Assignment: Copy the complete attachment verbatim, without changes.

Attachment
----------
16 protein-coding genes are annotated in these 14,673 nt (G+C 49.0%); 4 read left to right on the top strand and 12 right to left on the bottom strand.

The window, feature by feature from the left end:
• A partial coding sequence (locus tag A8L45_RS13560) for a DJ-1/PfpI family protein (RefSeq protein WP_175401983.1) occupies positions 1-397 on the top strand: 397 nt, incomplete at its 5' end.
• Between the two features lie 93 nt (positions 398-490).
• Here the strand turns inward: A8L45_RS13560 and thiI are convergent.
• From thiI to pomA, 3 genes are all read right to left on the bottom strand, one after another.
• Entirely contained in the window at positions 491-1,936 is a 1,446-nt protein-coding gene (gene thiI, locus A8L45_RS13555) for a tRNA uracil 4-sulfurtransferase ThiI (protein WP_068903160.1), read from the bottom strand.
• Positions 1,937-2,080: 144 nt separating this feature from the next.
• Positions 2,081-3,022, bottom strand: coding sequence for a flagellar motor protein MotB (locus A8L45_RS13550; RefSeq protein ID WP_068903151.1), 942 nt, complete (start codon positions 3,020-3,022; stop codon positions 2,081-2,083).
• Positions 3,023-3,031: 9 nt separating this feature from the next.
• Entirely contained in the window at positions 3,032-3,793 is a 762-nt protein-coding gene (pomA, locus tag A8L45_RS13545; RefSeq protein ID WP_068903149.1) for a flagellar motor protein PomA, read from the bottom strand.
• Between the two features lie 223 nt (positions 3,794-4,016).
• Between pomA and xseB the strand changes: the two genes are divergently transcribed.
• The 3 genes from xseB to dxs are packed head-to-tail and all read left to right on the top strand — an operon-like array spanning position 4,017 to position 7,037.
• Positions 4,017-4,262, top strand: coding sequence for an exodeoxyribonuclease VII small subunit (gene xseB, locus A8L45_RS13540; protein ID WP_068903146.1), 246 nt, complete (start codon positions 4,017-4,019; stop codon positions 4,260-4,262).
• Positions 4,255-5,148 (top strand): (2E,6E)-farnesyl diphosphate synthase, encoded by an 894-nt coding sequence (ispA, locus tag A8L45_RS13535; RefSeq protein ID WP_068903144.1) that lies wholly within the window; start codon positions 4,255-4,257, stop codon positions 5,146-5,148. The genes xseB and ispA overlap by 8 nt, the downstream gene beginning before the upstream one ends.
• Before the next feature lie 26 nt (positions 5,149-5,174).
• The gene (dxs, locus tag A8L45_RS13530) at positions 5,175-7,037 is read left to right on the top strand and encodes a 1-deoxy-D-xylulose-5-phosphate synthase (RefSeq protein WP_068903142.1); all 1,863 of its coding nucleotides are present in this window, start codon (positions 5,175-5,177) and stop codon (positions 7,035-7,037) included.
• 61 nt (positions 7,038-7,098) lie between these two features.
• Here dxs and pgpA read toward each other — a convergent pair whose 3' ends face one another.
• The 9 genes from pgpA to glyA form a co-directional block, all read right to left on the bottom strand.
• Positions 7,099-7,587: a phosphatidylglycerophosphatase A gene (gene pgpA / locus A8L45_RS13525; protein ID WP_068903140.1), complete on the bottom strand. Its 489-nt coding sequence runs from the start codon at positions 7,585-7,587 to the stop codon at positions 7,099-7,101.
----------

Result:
16 protein-coding genes are annotated in these 14,673 nt (G+C 49.0%); 4 read left to right on the top strand and 12 right to left on the bottom strand.

The window, feature by feature from the left end:
• A partial coding sequence (locus tag A8L45_RS13560) for a DJ-1/PfpI family protein (RefSeq protein WP_175401983.1) occupies positions 1-397 on the top strand: 397 nt, incomplete at its 5' end.
• Between the two features lie 93 nt (positions 398-490).
• Here the strand turns inward: A8L45_RS13560 and thiI are convergent.
• From thiI to pomA, 3 genes are all read right to left on the bottom strand, one after another.
• Entirely contained in the window at positions 491-1,936 is a 1,446-nt protein-coding gene (gene thiI, locus A8L45_RS13555) for a tRNA uracil 4-sulfurtransferase ThiI (protein WP_068903160.1), read from the bottom strand.
• Positions 1,937-2,080: 144 nt separating this feature from the next.
• Positions 2,081-3,022, bottom strand: coding sequence for a flagellar motor protein MotB (locus A8L45_RS13550; RefSeq protein ID WP_068903151.1), 942 nt, complete (start codon positions 3,020-3,022; stop codon positions 2,081-2,083).
• Positions 3,023-3,031: 9 nt separating this feature from the next.
• Entirely contained in the window at positions 3,032-3,793 is a 762-nt protein-coding gene (pomA, locus tag A8L45_RS13545; RefSeq protein ID WP_068903149.1) for a flagellar motor protein PomA, read from the bottom strand.
• Between the two features lie 223 nt (positions 3,794-4,016).
• Between pomA and xseB the strand changes: the two genes are divergently transcribed.
• The 3 genes from xseB to dxs are packed head-to-tail and all read left to right on the top strand — an operon-like array spanning position 4,017 to position 7,037.
• Positions 4,017-4,262, top strand: coding sequence for an exodeoxyribonuclease VII small subunit (gene xseB, locus A8L45_RS13540; protein ID WP_068903146.1), 246 nt, complete (start codon positions 4,017-4,019; stop codon positions 4,260-4,262).
• Positions 4,255-5,148 (top strand): (2E,6E)-farnesyl diphosphate synthase, encoded by an 894-nt coding sequence (ispA, locus tag A8L45_RS13535; RefSeq protein ID WP_068903144.1) that lies wholly within the window; start codon positions 4,255-4,257, stop codon positions 5,146-5,148. The genes xseB and ispA overlap by 8 nt, the downstream gene beginning before the upstream one ends.
• Before the next feature lie 26 nt (positions 5,149-5,174).
• The gene (dxs, locus tag A8L45_RS13530) at positions 5,175-7,037 is read left to right on the top strand and encodes a 1-deoxy-D-xylulose-5-phosphate synthase (RefSeq protein WP_068903142.1); all 1,863 of its coding nucleotides are present in this window, start codon (positions 5,175-5,177) and stop codon (positions 7,035-7,037) included.
• 61 nt (positions 7,038-7,098) lie between these two features.
• Here dxs and pgpA read toward each other — a convergent pair whose 3' ends face one another.
• The 9 genes from pgpA to glyA form a co-directional block, all read right to left on the bottom strand.
• Positions 7,099-7,587: a phosphatidylglycerophosphatase A gene (gene pgpA / locus A8L45_RS13525; protein ID WP_068903140.1), complete on the bottom strand. Its 489-nt coding sequence runs from the start codon at positions 7,585-7,587 to the stop codon at positions 7,099-7,101.